Work ran relatively smoothly until Covid hit in March 2020. Sadly, the main contractor became unreliable towards the end of the scheme and had to be let go. “We think he took on another project and it couldn’t have come at a worse time for us. We had just gone into the first lockdown, so finding materials and tradespeople to finish the job was really difficult,” says Gary.

“Fortunately, because I was now working at home I was able to take on a lot of the work, such as the exterior cladding.” Thanks to Gary’s additional involvement, the project was completed in June 2020.

It was a real labour of love trying to ensure the building tied back into its environment and didn’t look out of place. One of the planning requirements was to clad the side extension in matching brickwork to what was there originally.

Read More: 10 Top Tips for Project Managing Your Self Build or Renovation

evening view of the garden room addition to the urban home

The garden area has been decorated with lighting to make a statement in the evenings, helping the cedar cladding and contemporary design to stand out

“I didn’t really want to use cavity walling for the main construction, as that would have made the walls too thick,” explains Gary. “Instead, our builder made his own brick slips by buying London Stock Bricks and cutting two sides off of them to get a really good match to the rest of the house, but in a thinner profile.”

It’s that level of detailing and commitment that made this project so seamless. “It obviously cost more to do, but it meant I could maximise the space and still get the right finish to comply with what the planners wanted.”

More Inspiration: The Best Brick Ideas for your Project

We Learned…

A CLASSIC MISTAKE that I think a lot of people make, is that we didn’t allow enough contingency for unforeseen problems. I wish I had put more money aside to allow for any issues that inevitably arose.

WORK CLOSELY with the planners. Ben wasn’t initially convinced that we would gain consent for the side extension. He already had a good relationship with local planners due to other projects he had worked on in the area, so he made sure to consult with them before we put in our application. There was a clear and open dialogue with constant revision and tweaking of the designs before we put in our final application.

AS WE HAD LIVED in the house for some time, we knew our neighbours well. We wanted them to be on board with our scheme, so we made sure to consult them. We ensured that they were aware of our design and the impact it would have on them.

IT’S NOT ALWAYS easy to buy the right furniture for small spaces. We realised early on that we needed bespoke furniture to help maximise the available footprint.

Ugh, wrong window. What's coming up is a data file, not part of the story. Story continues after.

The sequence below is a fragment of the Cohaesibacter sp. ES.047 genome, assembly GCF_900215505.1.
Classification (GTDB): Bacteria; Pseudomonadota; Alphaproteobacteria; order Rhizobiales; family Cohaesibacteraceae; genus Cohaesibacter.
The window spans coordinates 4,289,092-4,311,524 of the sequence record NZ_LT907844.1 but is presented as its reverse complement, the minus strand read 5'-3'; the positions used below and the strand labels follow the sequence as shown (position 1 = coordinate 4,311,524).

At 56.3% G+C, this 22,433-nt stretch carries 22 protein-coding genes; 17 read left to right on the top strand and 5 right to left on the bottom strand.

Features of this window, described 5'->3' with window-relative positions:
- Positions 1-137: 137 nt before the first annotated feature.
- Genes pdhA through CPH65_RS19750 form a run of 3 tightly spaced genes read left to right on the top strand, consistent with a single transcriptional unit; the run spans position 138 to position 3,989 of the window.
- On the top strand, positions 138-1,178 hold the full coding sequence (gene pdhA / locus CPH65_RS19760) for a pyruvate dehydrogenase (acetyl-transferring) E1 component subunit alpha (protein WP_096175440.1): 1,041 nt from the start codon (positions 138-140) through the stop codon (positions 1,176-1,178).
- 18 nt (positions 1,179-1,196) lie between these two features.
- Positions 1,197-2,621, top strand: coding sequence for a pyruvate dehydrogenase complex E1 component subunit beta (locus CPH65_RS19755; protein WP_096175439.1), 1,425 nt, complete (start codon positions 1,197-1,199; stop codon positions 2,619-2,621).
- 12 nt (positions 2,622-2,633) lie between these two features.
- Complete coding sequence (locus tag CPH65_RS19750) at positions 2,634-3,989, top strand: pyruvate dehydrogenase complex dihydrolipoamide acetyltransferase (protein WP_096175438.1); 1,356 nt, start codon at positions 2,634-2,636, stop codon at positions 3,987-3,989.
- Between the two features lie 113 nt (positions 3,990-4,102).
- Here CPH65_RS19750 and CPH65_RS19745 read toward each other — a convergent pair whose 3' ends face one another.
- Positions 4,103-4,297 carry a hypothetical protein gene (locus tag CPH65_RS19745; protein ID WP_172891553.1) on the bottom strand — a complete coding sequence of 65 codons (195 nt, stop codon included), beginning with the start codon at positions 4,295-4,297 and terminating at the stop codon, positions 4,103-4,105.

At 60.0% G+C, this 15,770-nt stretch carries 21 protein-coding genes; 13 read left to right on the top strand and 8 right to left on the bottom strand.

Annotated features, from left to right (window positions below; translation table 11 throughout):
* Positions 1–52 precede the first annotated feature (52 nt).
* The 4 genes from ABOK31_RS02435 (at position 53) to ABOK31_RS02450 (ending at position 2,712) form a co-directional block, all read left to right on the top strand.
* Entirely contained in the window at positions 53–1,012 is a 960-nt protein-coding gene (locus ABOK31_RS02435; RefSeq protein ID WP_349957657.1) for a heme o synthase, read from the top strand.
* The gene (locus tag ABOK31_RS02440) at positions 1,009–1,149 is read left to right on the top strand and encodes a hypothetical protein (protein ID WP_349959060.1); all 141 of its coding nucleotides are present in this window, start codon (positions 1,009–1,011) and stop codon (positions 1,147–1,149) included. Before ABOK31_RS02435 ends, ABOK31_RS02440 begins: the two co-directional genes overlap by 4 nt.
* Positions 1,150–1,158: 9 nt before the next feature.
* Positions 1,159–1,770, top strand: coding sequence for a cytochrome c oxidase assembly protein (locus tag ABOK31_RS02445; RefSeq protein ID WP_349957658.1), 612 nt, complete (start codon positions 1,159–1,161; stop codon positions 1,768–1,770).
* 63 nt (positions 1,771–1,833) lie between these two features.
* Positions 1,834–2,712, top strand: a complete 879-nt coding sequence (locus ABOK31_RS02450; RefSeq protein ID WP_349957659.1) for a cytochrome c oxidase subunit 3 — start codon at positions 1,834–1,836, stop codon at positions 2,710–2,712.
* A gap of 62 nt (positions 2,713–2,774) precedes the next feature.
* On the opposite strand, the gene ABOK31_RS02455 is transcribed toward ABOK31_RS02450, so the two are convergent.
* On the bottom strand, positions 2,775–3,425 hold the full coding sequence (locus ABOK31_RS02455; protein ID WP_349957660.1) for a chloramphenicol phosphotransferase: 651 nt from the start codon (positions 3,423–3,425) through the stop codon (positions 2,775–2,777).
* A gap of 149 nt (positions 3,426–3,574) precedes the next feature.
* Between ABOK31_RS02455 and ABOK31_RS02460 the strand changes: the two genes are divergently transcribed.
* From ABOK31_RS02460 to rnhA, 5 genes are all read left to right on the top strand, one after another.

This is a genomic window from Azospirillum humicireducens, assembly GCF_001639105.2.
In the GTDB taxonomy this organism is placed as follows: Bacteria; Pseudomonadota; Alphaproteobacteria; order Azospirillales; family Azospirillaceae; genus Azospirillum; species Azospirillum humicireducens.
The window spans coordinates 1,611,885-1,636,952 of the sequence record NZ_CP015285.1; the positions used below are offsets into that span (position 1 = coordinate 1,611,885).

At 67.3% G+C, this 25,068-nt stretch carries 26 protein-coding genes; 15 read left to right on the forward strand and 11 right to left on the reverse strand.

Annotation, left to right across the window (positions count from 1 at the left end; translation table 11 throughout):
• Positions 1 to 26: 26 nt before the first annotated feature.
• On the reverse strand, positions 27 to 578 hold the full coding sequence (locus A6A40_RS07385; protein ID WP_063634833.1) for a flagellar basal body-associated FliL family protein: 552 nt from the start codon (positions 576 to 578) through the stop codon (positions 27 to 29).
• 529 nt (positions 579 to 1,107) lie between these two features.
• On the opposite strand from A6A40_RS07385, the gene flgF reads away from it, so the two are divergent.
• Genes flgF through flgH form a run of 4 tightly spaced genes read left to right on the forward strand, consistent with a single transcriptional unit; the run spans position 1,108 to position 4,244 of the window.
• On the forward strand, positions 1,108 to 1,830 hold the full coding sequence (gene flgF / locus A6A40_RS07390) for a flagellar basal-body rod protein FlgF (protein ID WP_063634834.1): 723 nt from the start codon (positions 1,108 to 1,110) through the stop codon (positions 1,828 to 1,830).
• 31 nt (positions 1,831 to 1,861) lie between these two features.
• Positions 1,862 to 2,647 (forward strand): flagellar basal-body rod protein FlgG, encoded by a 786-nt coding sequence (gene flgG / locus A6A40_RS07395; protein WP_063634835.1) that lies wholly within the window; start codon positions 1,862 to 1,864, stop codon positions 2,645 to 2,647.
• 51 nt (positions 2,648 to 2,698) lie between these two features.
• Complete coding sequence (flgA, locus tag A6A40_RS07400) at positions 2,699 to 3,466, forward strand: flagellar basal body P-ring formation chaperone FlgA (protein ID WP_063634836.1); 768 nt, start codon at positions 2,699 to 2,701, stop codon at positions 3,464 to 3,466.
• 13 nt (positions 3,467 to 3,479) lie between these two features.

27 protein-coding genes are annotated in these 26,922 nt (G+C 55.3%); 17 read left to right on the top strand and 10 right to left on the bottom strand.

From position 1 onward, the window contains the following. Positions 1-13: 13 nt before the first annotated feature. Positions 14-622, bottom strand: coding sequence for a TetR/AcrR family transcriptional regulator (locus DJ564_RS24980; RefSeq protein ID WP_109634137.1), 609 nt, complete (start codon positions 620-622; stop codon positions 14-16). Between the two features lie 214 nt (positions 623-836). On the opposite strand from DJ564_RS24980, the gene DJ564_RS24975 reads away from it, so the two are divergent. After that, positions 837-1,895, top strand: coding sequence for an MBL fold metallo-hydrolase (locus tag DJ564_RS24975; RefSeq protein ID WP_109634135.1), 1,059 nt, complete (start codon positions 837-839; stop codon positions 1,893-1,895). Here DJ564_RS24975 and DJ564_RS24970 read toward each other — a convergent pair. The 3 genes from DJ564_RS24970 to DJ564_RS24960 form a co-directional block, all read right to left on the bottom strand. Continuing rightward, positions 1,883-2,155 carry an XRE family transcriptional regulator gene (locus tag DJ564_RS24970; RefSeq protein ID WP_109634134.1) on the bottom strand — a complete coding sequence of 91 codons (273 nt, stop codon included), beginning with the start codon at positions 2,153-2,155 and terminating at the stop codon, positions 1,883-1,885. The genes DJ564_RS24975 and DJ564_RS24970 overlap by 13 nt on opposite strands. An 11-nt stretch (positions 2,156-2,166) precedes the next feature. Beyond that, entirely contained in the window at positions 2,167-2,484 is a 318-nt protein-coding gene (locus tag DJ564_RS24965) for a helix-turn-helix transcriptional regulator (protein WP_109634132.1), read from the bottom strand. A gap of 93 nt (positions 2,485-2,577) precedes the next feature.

Creating a Functional Urban Home

The finished result is a stylish and modern urban home that makes use of every inch of space. The new bathroom was fitted into an extremely narrow area in the new side extension, with a large and dramatic sunken bath carefully structured out of porcelain slabs – installed to allow enough height for a shower overhead. Floral jungle ceramic panels cover the walls and help to create a hotel spa-like hideaway.

CLOSER LOOK: The unique snug zone…

The new 3m2 snug room has a frameless oriel window wrapping over the roof, which provides as much natural light as possible.

urban home snug

It is lined with birch ply and features two hidden retractable screens in the walls, to close off the window for privacy or keep the sunlight out when watching TV. A wall-to-wall sofa with a pop out double bed transforms the space into a guest bedroom when required.

“We love Scandi interiors and, having visited Japan for work, I was exposed to how timber can be used successfully both internally and externally. It inspired me to use plywood in the snug and red cedar externally,” says Gary. “I think the use of timber throughout the property helps the home flow and connect.”

“It was an awkward space to work with, but by stepping down we gained extra head height for a shower and Ben designed a floating ceiling with recessed light all the way round, which gives the illusion of more height, as well as helping to frame the space,” says Gary.

Even the newly landscaped outdoor space and garden room was thoughtfully designed to be an extension of the home’s interior, with hanging pendant lighting over the dining table, flush fitting interior and exterior floor tiles and mature planting installed to gain instant impact.

cedar cladding on the back of urban home and garden fences

The cedar cladding to the back of the house is also used for the garden fences. It is reflected in the glass of the garden room, which helps connect everything together as one seamless space

The new garden room space creates a chill-out zone, complete with bar, TV and decks for long summer BBQs. It also converts into a home office during the week, which was especially handy during the pandemic. “Before it felt like a garden, whereas now it feels like another room in the home,” says Gary.

The couple are delighted with their finished home. “The children really appreciated the benefit of having double bedrooms with desk areas for home schooling during Covid,” says Gary. “And if there is one good thing that has come out of the pandemic, it’s that for us it has been really enjoyable being at home together.”